Off The Hook

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Take a moment and think back to your childhood and try to remember all the times you got into trouble. I’m sure most of you can think of quite a few things you did that made your parents pretty upset with you. You undoubtedly got placed on a pretty severe punishment a time or two. However, there must have also been some times when your parent’s did punish you as hard as you might have thought they would or the punishment didn’t last for as long as you thought it would. Those were the days when you thought to yourself, “I got let off the hook.”

Nobody likes getting into trouble and when we do were excited the moment our punishment is lifted. The person who is in trouble typically never thinks that their punishment is too long. He or she almost always feels that the punishment was either too severe or just right. It’s usually the people on the outside looking in who believe that the punishment didn’t fit the crime. For some reason it’s easier to consider a punishment too lenient when you’re not the one who’s being punished. It’s not so much that people enjoy seeing other people punished as much as it is people trying to determine if the punishment actually taught the wrongdoer a lesson.

There is no surefire way to immediately tell if the punishment imposed caused the wrongdoer to change their behavior. In all actuality it’s not really the punishment that caused true change. True long-lasting change only comes from changed thinking and changed thinking only comes from learning something new. Our thoughts lead to actions and our actions lead to our results. Therefore, we must teach someone something new if we have hopes of changing their thoughts which will inevitably change their actions and bring different results. Thus, it’s not so much a matter of if someone has been let off the hook, but it’s whether or not someone has learned enough to change.

Media and countless other people are however asking that exact question of University of Duke basketball coach Mike Krzyzewski. Coach Krzyzewski suspended basketball player Grayson Allen for one game after he seemingly tripped another basketball player during a game. This incident however wasn’t the first time Allen has been accused of purposely tripping another player during competition. The aforementioned incident is in fact the third time Allen has been accused of such behavior. Initially, Coach Krzyzewski said that Allen’s suspension was indefinite but it turned out to be a one game suspension. There’s still debate on whether or not the bigger issue is that Allen was suspended for only one game or that Coach Krzyzewski’s interpretation of indefinite turned out to be a one game suspension. I however have heard very little debate over whether or not Allen has learned his lesson.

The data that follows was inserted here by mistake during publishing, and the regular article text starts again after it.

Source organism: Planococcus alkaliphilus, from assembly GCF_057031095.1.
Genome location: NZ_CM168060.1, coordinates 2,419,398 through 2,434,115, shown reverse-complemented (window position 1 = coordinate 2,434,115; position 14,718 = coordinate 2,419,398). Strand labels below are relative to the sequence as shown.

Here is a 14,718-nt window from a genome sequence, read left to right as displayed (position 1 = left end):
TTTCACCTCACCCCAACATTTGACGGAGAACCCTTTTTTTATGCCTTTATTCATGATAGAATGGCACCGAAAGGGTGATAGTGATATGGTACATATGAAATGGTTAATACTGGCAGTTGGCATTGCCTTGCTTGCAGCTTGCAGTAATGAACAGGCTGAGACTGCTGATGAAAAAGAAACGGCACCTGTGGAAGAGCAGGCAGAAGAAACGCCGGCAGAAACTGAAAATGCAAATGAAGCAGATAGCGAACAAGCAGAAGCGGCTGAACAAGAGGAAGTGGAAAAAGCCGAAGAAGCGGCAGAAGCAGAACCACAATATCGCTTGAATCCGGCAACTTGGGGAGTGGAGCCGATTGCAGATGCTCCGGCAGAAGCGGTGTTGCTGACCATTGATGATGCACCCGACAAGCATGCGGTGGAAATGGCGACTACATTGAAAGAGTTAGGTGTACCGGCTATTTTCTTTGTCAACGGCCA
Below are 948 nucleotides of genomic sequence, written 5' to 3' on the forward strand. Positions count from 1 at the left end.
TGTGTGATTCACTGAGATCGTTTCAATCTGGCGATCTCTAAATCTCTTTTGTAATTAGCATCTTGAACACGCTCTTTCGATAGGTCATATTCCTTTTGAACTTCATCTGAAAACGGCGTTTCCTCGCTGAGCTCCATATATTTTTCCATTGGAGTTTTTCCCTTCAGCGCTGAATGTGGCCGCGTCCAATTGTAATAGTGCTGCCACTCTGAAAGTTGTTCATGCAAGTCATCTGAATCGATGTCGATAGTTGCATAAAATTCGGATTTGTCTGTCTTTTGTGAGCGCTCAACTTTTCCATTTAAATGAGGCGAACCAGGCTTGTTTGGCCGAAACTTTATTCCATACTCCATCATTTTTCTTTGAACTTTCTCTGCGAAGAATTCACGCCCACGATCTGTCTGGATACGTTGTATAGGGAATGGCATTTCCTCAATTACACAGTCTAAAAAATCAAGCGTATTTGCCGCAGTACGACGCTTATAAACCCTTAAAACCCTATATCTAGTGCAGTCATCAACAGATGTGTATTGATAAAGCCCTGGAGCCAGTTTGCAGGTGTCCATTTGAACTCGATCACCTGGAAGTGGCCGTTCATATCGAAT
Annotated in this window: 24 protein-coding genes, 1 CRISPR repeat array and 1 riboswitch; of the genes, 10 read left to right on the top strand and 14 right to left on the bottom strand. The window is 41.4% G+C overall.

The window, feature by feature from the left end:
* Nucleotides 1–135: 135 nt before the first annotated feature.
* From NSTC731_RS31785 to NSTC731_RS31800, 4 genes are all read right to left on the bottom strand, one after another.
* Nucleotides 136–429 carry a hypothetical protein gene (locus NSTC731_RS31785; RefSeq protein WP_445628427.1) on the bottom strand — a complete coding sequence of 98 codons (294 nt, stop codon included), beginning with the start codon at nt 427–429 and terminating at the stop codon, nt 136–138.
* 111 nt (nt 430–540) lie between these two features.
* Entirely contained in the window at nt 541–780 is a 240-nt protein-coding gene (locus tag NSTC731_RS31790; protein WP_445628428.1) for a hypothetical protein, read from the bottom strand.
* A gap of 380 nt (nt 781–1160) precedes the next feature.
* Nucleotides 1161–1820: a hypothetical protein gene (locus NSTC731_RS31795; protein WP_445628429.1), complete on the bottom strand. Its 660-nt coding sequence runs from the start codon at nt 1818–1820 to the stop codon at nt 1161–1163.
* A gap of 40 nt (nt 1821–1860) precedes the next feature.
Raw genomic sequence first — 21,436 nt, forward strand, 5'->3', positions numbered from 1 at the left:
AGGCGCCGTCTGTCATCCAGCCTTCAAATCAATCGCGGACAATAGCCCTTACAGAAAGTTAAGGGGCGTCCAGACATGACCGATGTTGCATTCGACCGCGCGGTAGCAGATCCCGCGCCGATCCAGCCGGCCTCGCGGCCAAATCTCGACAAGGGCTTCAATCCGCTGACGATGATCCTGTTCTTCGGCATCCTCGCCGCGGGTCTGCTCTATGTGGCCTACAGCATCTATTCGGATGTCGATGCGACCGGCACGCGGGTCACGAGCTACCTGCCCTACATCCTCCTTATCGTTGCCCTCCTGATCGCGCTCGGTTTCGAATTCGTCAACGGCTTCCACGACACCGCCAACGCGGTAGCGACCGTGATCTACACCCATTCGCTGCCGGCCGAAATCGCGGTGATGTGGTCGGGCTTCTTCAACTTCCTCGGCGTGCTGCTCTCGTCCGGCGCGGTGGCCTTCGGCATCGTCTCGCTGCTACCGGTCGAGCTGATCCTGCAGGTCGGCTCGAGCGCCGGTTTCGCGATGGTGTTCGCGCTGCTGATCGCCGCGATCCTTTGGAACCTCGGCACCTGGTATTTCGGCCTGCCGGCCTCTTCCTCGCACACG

The punishment after all is not the most important thing. The most important thing is that the person who is in the wrong learns their lesson. There are numerous ways you can teach a person a lesson, but there’s only one way to determine if they’ve learned; you determine if they’ve learned by watching their behavior going forward. Time will tell. I teach my children, athletes’ and the people I life coach that time will either elevate you or expose you. You can hide your thoughts for only so long before they turn into action and the entire world sees you character. I can’t speak to Allen’s character, but it’s my hope that he has both learned and grown from his recent behavior. We all make mistakes and it’s not our mistakes that define us. It’s the measure of growth that comes from our mistakes that defines us.

I know I got into my share of trouble when I played football in college and I for one can admitt that I didn’t learn the first or the second time got into trouble. I trully toed the line in terms of doing the right and wrong thing. I liked living on the edge and I kept doing it until I felt like I would get caught. Even then there was a time when I believed that I wouldn’t get caught a second time or that the punishment wouldn’t trully affect me. My change didn’t occur until I learned new information that taught me a better way to play and live. It’s important that we take the time to teach our athletes while they’re young that there are consequneces for their actions and that there’s a better way than the wrong way.

I’m a big fan of Chris Paul of the Los Angeles Clippers. I’m not so much a fan of his because of his athletic ability as much as I am a fan of his balance. Paul is a very emotional basketball player and he plays with a lot of passion on the court. I’ve even seen him lose his temper a time or two during heated competition. I however have never seen him go over the line and do something to harm another player. He plays with a high level of passion, but it’s controlled passion. It’s important that we teach our young athletes’ how to play with controlled passion.